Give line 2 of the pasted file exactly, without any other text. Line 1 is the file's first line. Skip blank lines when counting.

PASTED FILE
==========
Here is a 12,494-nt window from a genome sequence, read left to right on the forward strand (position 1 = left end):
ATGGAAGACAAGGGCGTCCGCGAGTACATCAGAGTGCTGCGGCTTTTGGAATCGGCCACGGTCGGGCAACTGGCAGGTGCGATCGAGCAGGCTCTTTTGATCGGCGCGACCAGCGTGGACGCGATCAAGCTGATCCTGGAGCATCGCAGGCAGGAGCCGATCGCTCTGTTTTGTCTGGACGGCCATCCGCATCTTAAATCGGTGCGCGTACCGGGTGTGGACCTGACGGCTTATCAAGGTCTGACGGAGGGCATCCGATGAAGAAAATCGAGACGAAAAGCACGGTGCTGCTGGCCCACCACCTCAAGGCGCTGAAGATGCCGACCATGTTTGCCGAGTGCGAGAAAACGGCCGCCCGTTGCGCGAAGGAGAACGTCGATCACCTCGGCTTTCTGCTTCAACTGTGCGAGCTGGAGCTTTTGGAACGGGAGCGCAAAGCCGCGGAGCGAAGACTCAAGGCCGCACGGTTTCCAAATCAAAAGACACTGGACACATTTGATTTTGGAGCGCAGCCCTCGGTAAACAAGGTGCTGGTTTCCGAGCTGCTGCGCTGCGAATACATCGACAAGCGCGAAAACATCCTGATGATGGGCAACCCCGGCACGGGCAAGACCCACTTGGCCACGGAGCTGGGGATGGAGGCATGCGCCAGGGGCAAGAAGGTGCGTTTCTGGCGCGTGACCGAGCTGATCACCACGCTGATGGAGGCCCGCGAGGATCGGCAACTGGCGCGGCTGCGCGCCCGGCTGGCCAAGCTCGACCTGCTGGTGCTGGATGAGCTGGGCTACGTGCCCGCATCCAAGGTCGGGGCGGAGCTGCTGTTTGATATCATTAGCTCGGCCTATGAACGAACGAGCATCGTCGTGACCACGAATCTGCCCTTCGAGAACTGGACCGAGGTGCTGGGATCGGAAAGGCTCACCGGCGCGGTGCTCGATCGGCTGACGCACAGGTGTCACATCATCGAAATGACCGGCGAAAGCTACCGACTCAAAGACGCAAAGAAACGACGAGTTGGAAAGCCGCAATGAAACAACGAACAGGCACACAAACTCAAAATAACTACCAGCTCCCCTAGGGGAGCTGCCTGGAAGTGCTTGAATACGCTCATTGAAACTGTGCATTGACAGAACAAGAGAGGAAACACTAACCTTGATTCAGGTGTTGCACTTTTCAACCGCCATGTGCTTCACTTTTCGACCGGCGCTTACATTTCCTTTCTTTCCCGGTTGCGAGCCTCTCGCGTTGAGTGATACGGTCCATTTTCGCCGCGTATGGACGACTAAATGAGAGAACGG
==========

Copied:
ATGGAAGACAAGGGCGTCCGCGAGTACATCAGAGTGCTGCGGCTTTTGGAATCGGCCACGGTCGGGCAACTGGCAGGTGCGATCGAGCAGGCTCTTTTGATCGGCGCGACCAGCGTGGACGCGATCAAGCTGATCCTGGAGCATCGCAGGCAGGAGCCGATCGCTCTGTTTTGTCTGGACGGCCATCCGCATCTTAAATCGGTGCGCGTACCGGGTGTGGACCTGACGGCTTATCAAGGTCTGACGGAGGGCATCCGATGAAGAAAATCGAGACGAAAAGCACGGTGCTGCTGGCCCACCACCTCAAGGCGCTGAAGATGCCGACCATGTTTGCCGAGTGCGAGAAAACGGCCGCCCGTTGCGCGAAGGAGAACGTCGATCACCTCGGCTTTCTGCTTCAACTGTGCGAGCTGGAGCTTTTGGAACGGGAGCGCAAAGCCGCGGAGCGAAGACTCAAGGCCGCACGGTTTCCAAATCAAAAGACACTGGACACATTTGATTTTGGAGCGCAGCCCTCGGTAAACAAGGTGCTGGTTTCCGAGCTGCTGCGCTGCGAATACATCGACAAGCGCGAAAACATCCTGATGATGGGCAACCCCGGCACGGGCAAGACCCACTTGGCCACGGAGCTGGGGATGGAGGCATGCGCCAGGGGCAAGAAGGTGCGTTTCTGGCGCGTGACCGAGCTGATCACCACGCTGATGGAGGCCCGCGAGGATCGGCAACTGGCGCGGCTGCGCGCCCGGCTGGCCAAGCTCGACCTGCTGGTGCTGGATGAGCTGGGCTACGTGCCCGCATCCAAGGTCGGGGCGGAGCTGCTGTTTGATATCATTAGCTCGGCCTATGAACGAACGAGCATCGTCGTGACCACGAATCTGCCCTTCGAGAACTGGACCGAGGTGCTGGGATCGGAAAGGCTCACCGGCGCGGTGCTCGATCGGCTGACGCACAGGTGTCACATCATCGAAATGACCGGCGAAAGCTACCGACTCAAAGACGCAAAGAAACGACGAGTTGGAAAGCCGCAATGAAACAACGAACAGGCACACAAACTCAAAATAACTACCAGCTCCCCTAGGGGAGCTGCCTGGAAGTGCTTGAATACGCTCATTGAAACTGTGCATTGACAGAACAAGAGAGGAAACACTAACCTTGATTCAGGTGTTGCACTTTTCAACCGCCATGTGCTTCACTTTTCGACCGGCGCTTACATTTCCTTTCTTTCCCGGTTGCGAGCCTCTCGCGTTGAGTGATACGGTCCATTTTCGCCGCGTATGGACGACTAAATGAGAGAACGG